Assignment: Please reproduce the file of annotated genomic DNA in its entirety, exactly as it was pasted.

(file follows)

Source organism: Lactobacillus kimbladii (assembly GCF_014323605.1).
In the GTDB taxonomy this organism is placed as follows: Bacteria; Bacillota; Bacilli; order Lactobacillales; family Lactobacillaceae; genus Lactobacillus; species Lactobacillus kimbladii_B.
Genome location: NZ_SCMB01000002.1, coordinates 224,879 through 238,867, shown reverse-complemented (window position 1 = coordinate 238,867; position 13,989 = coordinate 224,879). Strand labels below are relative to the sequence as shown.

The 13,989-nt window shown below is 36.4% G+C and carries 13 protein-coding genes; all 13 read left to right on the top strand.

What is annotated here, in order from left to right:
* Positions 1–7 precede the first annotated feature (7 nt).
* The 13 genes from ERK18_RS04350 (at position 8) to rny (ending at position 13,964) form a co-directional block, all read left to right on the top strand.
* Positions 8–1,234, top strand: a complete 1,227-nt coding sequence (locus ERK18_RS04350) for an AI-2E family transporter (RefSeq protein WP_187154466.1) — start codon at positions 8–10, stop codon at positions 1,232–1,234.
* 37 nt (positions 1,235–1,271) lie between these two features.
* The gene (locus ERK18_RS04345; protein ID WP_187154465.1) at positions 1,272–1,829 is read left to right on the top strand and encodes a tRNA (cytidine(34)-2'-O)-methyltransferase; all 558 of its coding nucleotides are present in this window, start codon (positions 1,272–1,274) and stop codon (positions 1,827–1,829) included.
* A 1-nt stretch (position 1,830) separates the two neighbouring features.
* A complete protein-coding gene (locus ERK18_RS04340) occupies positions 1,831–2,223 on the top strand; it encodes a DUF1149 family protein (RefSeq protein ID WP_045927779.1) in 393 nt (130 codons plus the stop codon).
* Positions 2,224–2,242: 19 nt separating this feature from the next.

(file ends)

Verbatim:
Source organism: Lactobacillus kimbladii (assembly GCF_014323605.1).
In the GTDB taxonomy this organism is placed as follows: Bacteria; Bacillota; Bacilli; order Lactobacillales; family Lactobacillaceae; genus Lactobacillus; species Lactobacillus kimbladii_B.
Genome location: NZ_SCMB01000002.1, coordinates 224,879 through 238,867, shown reverse-complemented (window position 1 = coordinate 238,867; position 13,989 = coordinate 224,879). Strand labels below are relative to the sequence as shown.

The 13,989-nt window shown below is 36.4% G+C and carries 13 protein-coding genes; all 13 read left to right on the top strand.

What is annotated here, in order from left to right:
* Positions 1–7 precede the first annotated feature (7 nt).
* The 13 genes from ERK18_RS04350 (at position 8) to rny (ending at position 13,964) form a co-directional block, all read left to right on the top strand.
* Positions 8–1,234, top strand: a complete 1,227-nt coding sequence (locus ERK18_RS04350) for an AI-2E family transporter (RefSeq protein WP_187154466.1) — start codon at positions 8–10, stop codon at positions 1,232–1,234.
* 37 nt (positions 1,235–1,271) lie between these two features.
* The gene (locus ERK18_RS04345; protein ID WP_187154465.1) at positions 1,272–1,829 is read left to right on the top strand and encodes a tRNA (cytidine(34)-2'-O)-methyltransferase; all 558 of its coding nucleotides are present in this window, start codon (positions 1,272–1,274) and stop codon (positions 1,827–1,829) included.
* A 1-nt stretch (position 1,830) separates the two neighbouring features.
* A complete protein-coding gene (locus ERK18_RS04340) occupies positions 1,831–2,223 on the top strand; it encodes a DUF1149 family protein (RefSeq protein ID WP_045927779.1) in 393 nt (130 codons plus the stop codon).
* Positions 2,224–2,242: 19 nt separating this feature from the next.